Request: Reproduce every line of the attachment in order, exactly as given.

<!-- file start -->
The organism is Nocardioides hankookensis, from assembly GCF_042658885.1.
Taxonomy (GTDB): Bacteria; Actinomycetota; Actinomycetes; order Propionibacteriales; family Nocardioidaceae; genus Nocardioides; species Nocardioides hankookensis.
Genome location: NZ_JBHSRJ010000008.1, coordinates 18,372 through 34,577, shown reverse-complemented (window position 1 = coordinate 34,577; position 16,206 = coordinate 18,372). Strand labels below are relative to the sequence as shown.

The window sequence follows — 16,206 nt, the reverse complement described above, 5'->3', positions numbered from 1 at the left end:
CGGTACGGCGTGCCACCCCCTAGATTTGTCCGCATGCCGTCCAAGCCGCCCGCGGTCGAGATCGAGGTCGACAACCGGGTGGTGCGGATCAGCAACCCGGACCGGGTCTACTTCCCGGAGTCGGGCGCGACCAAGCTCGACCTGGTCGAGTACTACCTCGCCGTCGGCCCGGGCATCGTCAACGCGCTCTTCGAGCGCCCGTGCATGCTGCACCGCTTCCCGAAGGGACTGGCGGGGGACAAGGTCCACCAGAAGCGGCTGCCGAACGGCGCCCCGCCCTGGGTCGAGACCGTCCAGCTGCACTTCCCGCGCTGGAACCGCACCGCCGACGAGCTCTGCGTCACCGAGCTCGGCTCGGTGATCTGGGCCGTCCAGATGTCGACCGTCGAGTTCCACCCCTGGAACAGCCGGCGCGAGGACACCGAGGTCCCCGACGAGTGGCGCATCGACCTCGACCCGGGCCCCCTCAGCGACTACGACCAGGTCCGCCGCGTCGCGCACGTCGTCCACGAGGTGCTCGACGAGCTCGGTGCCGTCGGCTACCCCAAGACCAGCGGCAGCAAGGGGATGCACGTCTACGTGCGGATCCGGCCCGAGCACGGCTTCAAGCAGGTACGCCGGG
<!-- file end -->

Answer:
The organism is Nocardioides hankookensis, from assembly GCF_042658885.1.
Taxonomy (GTDB): Bacteria; Actinomycetota; Actinomycetes; order Propionibacteriales; family Nocardioidaceae; genus Nocardioides; species Nocardioides hankookensis.
Genome location: NZ_JBHSRJ010000008.1, coordinates 18,372 through 34,577, shown reverse-complemented (window position 1 = coordinate 34,577; position 16,206 = coordinate 18,372). Strand labels below are relative to the sequence as shown.

The window sequence follows — 16,206 nt, the reverse complement described above, 5'->3', positions numbered from 1 at the left end:
CGGTACGGCGTGCCACCCCCTAGATTTGTCCGCATGCCGTCCAAGCCGCCCGCGGTCGAGATCGAGGTCGACAACCGGGTGGTGCGGATCAGCAACCCGGACCGGGTCTACTTCCCGGAGTCGGGCGCGACCAAGCTCGACCTGGTCGAGTACTACCTCGCCGTCGGCCCGGGCATCGTCAACGCGCTCTTCGAGCGCCCGTGCATGCTGCACCGCTTCCCGAAGGGACTGGCGGGGGACAAGGTCCACCAGAAGCGGCTGCCGAACGGCGCCCCGCCCTGGGTCGAGACCGTCCAGCTGCACTTCCCGCGCTGGAACCGCACCGCCGACGAGCTCTGCGTCACCGAGCTCGGCTCGGTGATCTGGGCCGTCCAGATGTCGACCGTCGAGTTCCACCCCTGGAACAGCCGGCGCGAGGACACCGAGGTCCCCGACGAGTGGCGCATCGACCTCGACCCGGGCCCCCTCAGCGACTACGACCAGGTCCGCCGCGTCGCGCACGTCGTCCACGAGGTGCTCGACGAGCTCGGTGCCGTCGGCTACCCCAAGACCAGCGGCAGCAAGGGGATGCACGTCTACGTGCGGATCCGGCCCGAGCACGGCTTCAAGCAGGTACGCCGGG